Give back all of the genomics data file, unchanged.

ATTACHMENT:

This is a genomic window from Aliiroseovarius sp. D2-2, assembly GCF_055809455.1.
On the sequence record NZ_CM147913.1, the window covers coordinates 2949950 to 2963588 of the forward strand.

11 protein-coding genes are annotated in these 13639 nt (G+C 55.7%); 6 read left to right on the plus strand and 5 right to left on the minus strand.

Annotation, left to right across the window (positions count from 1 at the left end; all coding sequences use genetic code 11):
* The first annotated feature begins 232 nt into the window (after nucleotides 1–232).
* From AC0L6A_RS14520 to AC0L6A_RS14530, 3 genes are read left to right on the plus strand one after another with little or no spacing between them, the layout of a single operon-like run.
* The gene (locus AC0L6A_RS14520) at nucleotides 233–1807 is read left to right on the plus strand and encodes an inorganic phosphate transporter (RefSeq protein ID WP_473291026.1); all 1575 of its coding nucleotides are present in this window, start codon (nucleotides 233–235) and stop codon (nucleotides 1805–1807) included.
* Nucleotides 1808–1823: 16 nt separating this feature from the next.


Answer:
This is a genomic window from Aliiroseovarius sp. D2-2, assembly GCF_055809455.1.
On the sequence record NZ_CM147913.1, the window covers coordinates 2949950 to 2963588 of the forward strand.

11 protein-coding genes are annotated in these 13639 nt (G+C 55.7%); 6 read left to right on the plus strand and 5 right to left on the minus strand.

Annotation, left to right across the window (positions count from 1 at the left end; all coding sequences use genetic code 11):
* The first annotated feature begins 232 nt into the window (after nucleotides 1–232).
* From AC0L6A_RS14520 to AC0L6A_RS14530, 3 genes are read left to right on the plus strand one after another with little or no spacing between them, the layout of a single operon-like run.
* The gene (locus AC0L6A_RS14520) at nucleotides 233–1807 is read left to right on the plus strand and encodes an inorganic phosphate transporter (RefSeq protein ID WP_473291026.1); all 1575 of its coding nucleotides are present in this window, start codon (nucleotides 233–235) and stop codon (nucleotides 1805–1807) included.
* Nucleotides 1808–1823: 16 nt separating this feature from the next.